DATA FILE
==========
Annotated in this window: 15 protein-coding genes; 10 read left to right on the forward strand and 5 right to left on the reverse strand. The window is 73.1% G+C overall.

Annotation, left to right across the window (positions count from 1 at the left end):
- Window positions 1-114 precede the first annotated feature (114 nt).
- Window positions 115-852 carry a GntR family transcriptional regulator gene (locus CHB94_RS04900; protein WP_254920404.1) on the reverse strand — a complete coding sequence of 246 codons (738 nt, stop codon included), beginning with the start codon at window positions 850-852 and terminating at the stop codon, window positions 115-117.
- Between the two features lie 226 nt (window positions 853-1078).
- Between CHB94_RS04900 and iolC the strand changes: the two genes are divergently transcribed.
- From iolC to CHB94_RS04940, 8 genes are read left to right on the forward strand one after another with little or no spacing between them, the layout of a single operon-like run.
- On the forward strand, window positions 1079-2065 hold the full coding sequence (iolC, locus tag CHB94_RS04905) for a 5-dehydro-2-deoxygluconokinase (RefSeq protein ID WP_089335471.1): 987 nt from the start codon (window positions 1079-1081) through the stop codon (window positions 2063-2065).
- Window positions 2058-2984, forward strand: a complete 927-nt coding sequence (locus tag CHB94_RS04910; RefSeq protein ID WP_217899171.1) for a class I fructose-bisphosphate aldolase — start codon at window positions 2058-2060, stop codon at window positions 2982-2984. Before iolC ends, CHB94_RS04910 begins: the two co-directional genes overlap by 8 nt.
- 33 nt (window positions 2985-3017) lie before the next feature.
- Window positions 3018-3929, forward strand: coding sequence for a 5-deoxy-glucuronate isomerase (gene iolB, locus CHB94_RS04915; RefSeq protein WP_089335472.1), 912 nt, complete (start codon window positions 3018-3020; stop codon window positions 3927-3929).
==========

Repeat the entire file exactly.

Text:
Annotated in this window: 15 protein-coding genes; 10 read left to right on the forward strand and 5 right to left on the reverse strand. The window is 73.1% G+C overall.

Annotation, left to right across the window (positions count from 1 at the left end):
- Window positions 1-114 precede the first annotated feature (114 nt).
- Window positions 115-852 carry a GntR family transcriptional regulator gene (locus CHB94_RS04900; protein WP_254920404.1) on the reverse strand — a complete coding sequence of 246 codons (738 nt, stop codon included), beginning with the start codon at window positions 850-852 and terminating at the stop codon, window positions 115-117.
- Between the two features lie 226 nt (window positions 853-1078).
- Between CHB94_RS04900 and iolC the strand changes: the two genes are divergently transcribed.
- From iolC to CHB94_RS04940, 8 genes are read left to right on the forward strand one after another with little or no spacing between them, the layout of a single operon-like run.
- On the forward strand, window positions 1079-2065 hold the full coding sequence (iolC, locus tag CHB94_RS04905) for a 5-dehydro-2-deoxygluconokinase (RefSeq protein ID WP_089335471.1): 987 nt from the start codon (window positions 1079-1081) through the stop codon (window positions 2063-2065).
- Window positions 2058-2984, forward strand: a complete 927-nt coding sequence (locus tag CHB94_RS04910; RefSeq protein ID WP_217899171.1) for a class I fructose-bisphosphate aldolase — start codon at window positions 2058-2060, stop codon at window positions 2982-2984. Before iolC ends, CHB94_RS04910 begins: the two co-directional genes overlap by 8 nt.
- 33 nt (window positions 2985-3017) lie before the next feature.
- Window positions 3018-3929, forward strand: coding sequence for a 5-deoxy-glucuronate isomerase (gene iolB, locus CHB94_RS04915; RefSeq protein WP_089335472.1), 912 nt, complete (start codon window positions 3018-3020; stop codon window positions 3927-3929).